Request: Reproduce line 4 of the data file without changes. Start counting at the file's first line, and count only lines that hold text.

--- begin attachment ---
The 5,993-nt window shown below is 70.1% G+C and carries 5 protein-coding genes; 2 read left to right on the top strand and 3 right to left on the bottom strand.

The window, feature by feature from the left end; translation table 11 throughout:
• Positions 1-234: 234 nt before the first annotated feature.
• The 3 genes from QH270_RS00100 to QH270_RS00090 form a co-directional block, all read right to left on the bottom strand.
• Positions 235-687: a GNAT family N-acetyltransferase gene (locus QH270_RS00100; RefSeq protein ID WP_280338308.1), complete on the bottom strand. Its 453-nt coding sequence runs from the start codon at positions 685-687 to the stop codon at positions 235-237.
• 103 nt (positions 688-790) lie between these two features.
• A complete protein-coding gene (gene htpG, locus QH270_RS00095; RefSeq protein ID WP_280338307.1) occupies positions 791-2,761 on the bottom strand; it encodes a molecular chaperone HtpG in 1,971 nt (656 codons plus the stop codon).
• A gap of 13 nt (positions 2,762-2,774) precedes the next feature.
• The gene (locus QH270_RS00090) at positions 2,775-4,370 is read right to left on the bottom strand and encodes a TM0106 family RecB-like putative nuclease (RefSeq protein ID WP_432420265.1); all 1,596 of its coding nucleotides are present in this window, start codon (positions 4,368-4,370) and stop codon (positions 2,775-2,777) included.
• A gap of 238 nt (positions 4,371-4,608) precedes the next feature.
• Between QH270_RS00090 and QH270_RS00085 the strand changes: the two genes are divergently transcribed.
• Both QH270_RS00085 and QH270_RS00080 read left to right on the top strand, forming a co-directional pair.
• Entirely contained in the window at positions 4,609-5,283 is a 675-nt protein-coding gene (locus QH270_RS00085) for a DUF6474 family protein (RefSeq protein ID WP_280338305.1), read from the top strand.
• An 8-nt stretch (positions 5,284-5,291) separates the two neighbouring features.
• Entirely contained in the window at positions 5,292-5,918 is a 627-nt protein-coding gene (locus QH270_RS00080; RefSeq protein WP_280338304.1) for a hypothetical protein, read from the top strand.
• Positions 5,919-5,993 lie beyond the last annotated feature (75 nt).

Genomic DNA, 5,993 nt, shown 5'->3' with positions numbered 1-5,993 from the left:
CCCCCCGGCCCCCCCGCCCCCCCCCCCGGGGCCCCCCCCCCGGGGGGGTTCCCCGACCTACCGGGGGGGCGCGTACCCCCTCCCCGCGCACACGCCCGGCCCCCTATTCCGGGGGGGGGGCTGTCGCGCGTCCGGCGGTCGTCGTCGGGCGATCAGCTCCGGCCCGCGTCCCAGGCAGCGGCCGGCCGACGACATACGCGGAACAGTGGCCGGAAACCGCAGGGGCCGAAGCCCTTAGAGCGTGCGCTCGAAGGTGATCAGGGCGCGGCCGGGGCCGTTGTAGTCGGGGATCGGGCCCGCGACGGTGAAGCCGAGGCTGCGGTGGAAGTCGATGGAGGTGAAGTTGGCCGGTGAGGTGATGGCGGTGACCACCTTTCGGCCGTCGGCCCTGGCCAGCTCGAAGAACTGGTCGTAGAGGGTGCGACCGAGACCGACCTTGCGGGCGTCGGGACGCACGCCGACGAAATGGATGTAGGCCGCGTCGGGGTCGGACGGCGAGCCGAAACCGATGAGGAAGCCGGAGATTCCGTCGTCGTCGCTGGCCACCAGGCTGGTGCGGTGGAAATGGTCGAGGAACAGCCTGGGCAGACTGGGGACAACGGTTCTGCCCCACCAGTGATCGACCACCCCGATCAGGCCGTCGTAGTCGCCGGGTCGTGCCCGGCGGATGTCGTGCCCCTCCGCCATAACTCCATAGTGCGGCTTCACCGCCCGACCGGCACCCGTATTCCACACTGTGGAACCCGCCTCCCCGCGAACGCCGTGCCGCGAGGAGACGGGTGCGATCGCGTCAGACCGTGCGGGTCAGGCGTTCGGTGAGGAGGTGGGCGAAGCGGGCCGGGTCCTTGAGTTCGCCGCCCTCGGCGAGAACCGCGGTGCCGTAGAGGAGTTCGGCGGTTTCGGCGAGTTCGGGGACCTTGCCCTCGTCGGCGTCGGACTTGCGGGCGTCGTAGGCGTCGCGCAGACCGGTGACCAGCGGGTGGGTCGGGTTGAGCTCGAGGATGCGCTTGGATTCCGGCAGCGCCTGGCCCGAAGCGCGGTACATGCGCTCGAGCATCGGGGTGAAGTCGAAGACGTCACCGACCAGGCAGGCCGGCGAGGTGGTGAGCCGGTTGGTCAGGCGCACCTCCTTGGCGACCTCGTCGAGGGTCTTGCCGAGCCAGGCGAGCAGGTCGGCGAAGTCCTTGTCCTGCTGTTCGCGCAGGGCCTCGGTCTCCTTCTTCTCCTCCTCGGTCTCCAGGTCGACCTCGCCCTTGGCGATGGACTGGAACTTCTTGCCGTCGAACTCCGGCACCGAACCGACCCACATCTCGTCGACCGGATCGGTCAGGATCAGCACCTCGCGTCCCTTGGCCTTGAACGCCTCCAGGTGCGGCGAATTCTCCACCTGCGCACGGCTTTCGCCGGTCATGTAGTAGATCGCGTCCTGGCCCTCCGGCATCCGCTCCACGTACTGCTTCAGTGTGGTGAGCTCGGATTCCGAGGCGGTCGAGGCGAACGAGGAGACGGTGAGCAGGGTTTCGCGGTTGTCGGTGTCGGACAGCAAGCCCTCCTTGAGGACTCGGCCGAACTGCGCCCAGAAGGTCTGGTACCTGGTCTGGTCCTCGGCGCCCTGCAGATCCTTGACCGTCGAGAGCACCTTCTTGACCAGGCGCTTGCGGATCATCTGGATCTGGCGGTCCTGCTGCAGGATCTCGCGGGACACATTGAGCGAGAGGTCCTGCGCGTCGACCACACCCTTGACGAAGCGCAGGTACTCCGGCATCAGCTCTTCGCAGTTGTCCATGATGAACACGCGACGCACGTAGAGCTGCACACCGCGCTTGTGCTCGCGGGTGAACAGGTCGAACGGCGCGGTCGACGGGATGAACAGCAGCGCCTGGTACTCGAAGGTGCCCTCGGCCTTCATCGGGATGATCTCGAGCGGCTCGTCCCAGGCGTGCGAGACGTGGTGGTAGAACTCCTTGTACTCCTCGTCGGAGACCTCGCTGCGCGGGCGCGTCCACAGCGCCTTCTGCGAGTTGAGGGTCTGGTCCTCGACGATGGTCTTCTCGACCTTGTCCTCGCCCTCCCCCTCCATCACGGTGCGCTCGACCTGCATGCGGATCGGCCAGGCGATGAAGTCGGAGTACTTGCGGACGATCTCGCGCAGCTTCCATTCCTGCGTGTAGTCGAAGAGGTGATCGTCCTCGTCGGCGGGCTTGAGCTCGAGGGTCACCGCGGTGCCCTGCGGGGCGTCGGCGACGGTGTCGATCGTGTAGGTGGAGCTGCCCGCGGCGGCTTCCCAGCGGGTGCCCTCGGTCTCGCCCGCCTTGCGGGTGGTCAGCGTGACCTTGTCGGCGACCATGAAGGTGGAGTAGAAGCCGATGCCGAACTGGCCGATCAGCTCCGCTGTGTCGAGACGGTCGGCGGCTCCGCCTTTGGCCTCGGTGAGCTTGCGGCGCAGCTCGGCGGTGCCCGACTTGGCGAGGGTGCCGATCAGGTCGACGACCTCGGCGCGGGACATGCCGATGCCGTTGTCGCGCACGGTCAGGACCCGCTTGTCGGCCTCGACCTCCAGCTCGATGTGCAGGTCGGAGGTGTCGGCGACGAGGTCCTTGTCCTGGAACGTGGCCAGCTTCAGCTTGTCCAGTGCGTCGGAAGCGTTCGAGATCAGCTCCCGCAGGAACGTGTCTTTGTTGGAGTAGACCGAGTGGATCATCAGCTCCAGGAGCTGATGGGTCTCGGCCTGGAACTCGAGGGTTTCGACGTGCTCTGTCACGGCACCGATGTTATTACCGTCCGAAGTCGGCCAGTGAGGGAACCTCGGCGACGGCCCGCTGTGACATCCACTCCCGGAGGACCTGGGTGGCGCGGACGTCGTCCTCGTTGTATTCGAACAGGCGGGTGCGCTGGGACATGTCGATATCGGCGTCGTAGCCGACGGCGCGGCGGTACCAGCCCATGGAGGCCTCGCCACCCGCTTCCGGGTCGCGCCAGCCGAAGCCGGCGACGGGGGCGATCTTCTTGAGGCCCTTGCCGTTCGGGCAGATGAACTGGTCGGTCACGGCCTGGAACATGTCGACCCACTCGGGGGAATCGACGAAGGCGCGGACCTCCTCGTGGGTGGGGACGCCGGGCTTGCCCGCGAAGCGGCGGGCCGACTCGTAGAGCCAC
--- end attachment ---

• The 3 genes from QH270_RS00100 to QH270_RS00090 form a co-directional block, all read right to left on the bottom strand.